McDonalds is one of those fast food joints which can easily be termed as an American classic. Born out of the ingenuity of two brothers Maurice “Mac” McDonald (John Carroll Lynch) and Richard “Dick” McDonald (Nick Offerman), it’s hard to escape its presence around the world. In John Lee Hancock’s (Snow White and the Huntsman and The Blind Side) latest film, The Founder, a failing salesman with a Prince Castle milkshake invention he wants to sell catapults an already successful business venture into a profitable franchise financed by middle class money (in front of which, the scenario is caricatured so that Ray is the founder of McDonalds) at first, and then into this huge independent fast food corporation, but at the expense of growing into a dishonourable businessman.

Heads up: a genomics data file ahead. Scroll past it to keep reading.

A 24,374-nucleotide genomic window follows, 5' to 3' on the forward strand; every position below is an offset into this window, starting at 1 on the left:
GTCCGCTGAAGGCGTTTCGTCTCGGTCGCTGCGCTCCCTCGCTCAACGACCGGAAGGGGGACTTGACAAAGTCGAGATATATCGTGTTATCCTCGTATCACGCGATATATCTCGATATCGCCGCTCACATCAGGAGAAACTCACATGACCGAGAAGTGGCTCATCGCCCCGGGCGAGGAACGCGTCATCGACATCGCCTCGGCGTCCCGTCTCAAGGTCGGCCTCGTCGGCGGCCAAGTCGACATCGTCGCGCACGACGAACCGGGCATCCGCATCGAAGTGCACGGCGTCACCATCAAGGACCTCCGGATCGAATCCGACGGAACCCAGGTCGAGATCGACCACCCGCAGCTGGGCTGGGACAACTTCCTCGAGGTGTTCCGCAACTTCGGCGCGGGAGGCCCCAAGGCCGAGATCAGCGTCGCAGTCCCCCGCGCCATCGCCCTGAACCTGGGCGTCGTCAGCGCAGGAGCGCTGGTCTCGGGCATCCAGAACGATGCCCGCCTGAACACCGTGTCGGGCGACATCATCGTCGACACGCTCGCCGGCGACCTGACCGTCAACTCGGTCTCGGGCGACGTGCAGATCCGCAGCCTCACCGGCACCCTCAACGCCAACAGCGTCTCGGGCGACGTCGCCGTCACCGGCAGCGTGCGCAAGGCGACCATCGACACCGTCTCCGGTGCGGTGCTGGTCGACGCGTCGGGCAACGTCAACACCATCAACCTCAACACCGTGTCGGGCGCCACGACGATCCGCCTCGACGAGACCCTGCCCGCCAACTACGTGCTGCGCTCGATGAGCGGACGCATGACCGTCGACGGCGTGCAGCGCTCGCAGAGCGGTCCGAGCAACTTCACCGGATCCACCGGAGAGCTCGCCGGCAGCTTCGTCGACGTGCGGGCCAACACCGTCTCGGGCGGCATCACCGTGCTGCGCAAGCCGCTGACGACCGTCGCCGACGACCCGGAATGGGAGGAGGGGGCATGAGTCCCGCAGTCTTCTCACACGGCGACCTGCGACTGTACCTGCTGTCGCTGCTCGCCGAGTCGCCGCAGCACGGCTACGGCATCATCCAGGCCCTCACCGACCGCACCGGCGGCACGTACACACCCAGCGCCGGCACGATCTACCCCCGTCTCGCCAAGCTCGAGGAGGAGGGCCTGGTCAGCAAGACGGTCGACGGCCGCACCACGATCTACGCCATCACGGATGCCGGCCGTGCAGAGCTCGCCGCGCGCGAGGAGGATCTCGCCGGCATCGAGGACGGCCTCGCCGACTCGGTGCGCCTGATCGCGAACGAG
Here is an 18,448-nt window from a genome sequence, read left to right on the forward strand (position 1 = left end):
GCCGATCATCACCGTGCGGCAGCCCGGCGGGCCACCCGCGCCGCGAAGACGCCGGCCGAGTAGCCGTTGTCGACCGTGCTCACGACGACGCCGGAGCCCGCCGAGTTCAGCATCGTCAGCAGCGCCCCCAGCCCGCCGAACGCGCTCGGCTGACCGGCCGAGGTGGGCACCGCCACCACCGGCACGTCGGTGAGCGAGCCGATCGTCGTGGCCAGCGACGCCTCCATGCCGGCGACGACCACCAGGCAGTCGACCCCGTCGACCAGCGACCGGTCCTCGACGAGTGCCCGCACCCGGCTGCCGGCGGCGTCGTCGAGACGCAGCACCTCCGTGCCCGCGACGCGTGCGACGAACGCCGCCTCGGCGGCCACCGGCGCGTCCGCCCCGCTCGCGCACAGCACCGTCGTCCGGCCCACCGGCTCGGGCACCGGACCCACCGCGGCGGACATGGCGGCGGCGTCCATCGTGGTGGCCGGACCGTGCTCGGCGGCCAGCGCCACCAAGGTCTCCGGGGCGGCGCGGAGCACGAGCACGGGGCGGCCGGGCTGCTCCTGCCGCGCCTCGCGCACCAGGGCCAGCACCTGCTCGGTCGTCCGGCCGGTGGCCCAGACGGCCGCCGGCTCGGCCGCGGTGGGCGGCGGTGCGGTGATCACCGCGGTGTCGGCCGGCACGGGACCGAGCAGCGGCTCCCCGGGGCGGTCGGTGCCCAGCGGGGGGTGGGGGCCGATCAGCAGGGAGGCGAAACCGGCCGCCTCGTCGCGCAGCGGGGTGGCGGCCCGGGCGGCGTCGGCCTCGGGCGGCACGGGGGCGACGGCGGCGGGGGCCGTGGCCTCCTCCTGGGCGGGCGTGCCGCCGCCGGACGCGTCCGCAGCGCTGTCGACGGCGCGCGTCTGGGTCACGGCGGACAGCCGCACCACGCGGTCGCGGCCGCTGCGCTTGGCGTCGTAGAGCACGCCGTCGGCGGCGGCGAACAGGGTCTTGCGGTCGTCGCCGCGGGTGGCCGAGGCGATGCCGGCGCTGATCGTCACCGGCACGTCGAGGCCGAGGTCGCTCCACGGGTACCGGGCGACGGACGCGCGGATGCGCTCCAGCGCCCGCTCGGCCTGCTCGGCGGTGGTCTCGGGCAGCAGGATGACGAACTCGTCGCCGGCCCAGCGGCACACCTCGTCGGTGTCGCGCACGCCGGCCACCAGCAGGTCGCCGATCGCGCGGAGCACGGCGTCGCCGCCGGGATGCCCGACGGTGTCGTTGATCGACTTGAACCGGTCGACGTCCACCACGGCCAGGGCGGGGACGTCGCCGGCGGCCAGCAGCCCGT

The film starts out heartwarming: when you meet an overtly-curious Ray Croc (Michael Keaton) drive out to pay a visit to a drive-in, which has placed an enormous order of milkshake makers, it’s not hard to see what might follow, despite the comfortable life Croc has been leading so far, with his wife, Ethel because Croc’s professional experience, at this point in time, is limited to being just a plain sailing travelling salesman often down on his luck. After getting a mini-tour from the founding brothers of McDonalds, at dinner, Ray convinces the two to franchise the joint, so long as both Maurice and Richard name-stamp all future changes that are about to follow. Up until here and especially when Ray struggles to franchise the joint amongst people with wealth (in the fifties) – which is similar to the experiences that had put off Maurice and Richard from the idea of franchising the joint once before, Ray comes across as a somewhat simple and hardworking businessman, struggling to make business ends meet. It’s hard to not root for Ray here but pretty soon the ugly side of the business world takes over and Ray goes from a struggling business person to a financially struggling person. Ray finds success here too, after some time and begins to offer a real estate investment window for new McDonalds franchises – it brings in more company income and follows through with the McDonalds brothers vision of the quality of milkshakes never getting compromised, in spite of initial troubles for Ray in that food department.